More than 600 reports of romance scams per month were made to Action Fraud during June, July and August, as dating fraudsters have been exploiting victims’ desire for human contact during the lockdown.
Police forces and other organisations are running a campaign throughout October to raise awareness of romance fraud, following a 26% increase in reports to Action Fraud in the past year.
The average victim of romance fraud loses just over £10,000.
Romance fraud, or dating fraud, occurs when people think they have met the perfect partner online but their “date” is using a fake profile to form a relationship. They gain the victim’s trust over weeks or months but the criminal’s end goal is to get the victim’s money or personal information.
They may come up with a sob story for why they urgently need money, try to steer their chats off the dating website, and be reluctant to meet up in person.
Diana Fawcett, chief executive of charity Victim Support, said: “Lockdown restrictions meant people could not meet in person for a number of months, which led to many seeking to form new connections online.
“Whilst using the internet can be a great way to meet people and form relationships, there’s also a great risk of being lured into a romance scam as fraudsters know how to take advantage of people’s desire for human contact.
“Unfortunately, we’ve seen that circumstances caused by coronavirus were in fact used by fraudsters as a ‘hook’ to extort money. For example, some have invented lies about needing medical treatment, or urgent travel expenses to leave a country, or funds to keep afloat after a bogus job loss caused by the pandemic.”
Since August 2019, the average number of reports made per month to Action Fraud about romance scams has been 400.
Losses reported by victims between August 2019 and August 2020 totalled £66,335,239.
Did you meet someone on a dating site over the weekend? That's fantastic, but before you get any deeper into the conversation, please take a few minutes to read our expert advice on keeping things safe with an online romance #datesafe pic.twitter.com/dU64mm2rva
— GetSafeOnline.org (@GetSafeOnline) February 18, 2019
Temporary Detective Chief Superintendent Alex Rothwell, from the City of London Police, said: “Romance fraud is a devastating crime that impacts victims both financially and emotionally.”
He added: “Criminals are experts at impersonating people. They spend hours researching you for their scams, especially when committing romance fraud. We’re reminding everyone to stop and think: fall for the person, not the profile, it could protect you and your money.”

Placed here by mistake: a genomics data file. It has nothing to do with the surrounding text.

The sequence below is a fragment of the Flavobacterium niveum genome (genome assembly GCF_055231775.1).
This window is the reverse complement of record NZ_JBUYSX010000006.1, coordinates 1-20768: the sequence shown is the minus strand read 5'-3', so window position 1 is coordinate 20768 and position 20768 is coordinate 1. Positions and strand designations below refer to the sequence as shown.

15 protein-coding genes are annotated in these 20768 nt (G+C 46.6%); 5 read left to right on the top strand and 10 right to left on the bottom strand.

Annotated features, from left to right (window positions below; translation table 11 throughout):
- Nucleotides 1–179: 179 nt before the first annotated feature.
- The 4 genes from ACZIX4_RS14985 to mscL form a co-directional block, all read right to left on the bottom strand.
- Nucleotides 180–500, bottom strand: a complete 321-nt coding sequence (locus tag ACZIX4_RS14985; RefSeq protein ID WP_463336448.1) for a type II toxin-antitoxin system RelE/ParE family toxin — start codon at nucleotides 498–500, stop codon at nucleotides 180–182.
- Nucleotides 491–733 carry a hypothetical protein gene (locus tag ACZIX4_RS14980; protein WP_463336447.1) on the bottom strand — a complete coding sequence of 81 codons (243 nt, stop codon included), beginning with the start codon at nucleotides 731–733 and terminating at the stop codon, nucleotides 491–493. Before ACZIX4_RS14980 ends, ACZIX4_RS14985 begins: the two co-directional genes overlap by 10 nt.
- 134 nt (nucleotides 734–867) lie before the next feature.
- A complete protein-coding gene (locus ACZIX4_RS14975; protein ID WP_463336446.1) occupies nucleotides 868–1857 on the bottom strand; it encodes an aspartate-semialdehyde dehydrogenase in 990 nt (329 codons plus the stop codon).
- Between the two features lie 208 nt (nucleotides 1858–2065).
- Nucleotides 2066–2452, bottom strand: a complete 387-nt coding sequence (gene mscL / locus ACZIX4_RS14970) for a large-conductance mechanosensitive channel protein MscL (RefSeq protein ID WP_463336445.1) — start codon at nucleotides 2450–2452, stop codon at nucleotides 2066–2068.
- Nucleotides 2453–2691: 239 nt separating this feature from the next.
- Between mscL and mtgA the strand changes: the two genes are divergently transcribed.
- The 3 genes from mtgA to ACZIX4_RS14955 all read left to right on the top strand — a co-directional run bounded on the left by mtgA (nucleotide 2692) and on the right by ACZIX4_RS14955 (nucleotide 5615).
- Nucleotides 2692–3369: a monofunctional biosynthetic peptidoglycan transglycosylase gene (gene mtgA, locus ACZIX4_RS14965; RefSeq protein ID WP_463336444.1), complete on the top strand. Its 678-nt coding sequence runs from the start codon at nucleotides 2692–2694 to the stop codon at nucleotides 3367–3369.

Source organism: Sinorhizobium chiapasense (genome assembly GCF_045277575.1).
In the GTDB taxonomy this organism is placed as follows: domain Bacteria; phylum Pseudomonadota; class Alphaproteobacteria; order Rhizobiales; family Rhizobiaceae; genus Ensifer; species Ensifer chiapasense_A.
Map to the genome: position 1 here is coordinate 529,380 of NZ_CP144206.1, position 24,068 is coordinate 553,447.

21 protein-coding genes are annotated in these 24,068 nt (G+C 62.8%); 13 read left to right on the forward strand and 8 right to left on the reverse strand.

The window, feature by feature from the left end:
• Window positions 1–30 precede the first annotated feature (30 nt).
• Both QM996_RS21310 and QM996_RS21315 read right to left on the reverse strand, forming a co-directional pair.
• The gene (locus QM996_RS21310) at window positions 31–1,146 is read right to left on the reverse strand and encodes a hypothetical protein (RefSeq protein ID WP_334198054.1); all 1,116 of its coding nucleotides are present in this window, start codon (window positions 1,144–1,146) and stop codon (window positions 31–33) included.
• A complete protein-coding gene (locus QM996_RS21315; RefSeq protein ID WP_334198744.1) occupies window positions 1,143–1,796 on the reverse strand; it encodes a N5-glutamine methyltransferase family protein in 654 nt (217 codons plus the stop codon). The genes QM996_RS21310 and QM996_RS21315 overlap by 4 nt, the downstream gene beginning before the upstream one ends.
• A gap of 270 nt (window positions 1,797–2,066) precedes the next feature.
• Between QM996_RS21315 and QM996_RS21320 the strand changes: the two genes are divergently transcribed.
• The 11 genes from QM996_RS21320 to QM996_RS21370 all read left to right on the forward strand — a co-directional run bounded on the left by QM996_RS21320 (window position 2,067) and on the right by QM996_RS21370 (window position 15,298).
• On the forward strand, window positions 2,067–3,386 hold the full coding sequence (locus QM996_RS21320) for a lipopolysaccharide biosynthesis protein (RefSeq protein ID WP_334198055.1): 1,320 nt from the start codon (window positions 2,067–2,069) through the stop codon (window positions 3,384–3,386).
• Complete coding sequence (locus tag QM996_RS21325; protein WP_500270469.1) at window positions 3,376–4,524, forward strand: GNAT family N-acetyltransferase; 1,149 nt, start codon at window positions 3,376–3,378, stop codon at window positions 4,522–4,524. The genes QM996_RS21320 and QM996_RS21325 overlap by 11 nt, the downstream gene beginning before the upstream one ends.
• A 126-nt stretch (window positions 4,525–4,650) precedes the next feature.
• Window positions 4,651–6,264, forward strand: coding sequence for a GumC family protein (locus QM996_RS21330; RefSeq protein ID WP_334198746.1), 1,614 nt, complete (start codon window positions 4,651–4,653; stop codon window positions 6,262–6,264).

City of London Police said popular platforms where victims reported first interacting with criminals committing romance fraud were Facebook, Plenty of Fish, Instagram, Tinder and Match.com.
As part of the campaign, the Match Group, which owns OK Cupid, Plenty of Fish, Tinder and Match.com, is running romance fraud protection adverts throughout October on these platforms.
Many online platforms have a reporting tool which people can use if they suspect someone is a scammer. Reporting their user profile means it can be blocked, which also helps to protect others.
Justine Sacco, chief communications officer at Match Group, said: “We want all of the members of our community to feel safe on our apps and feel equipped to protect themselves from romance scams.”
City of London Police is also working with money transfer companies to help block transfers suspected of being linked to romance scams.
Security Minister James Brokenshire said: “We are committed to cracking down on fraud in all its guises by working closely with industry, law enforcement and regulators to reduce the number of victims and ensure they get the support and advice they need.”
George Kidd, chief executive of the Online Dating Association, which is also involved in the campaign said: “We use technology and human moderation to block fake profiles, create safer messaging platforms, and increasing use of video chat and photo verification that makes it harder still to invent a profile and get away with it.”
Katy Worobec, managing director of economic crime at UK Finance, said: “Always be wary of requests for money from someone you’ve never met in person. If you think you’ve been the victim of a romance scam, contact your bank immediately.”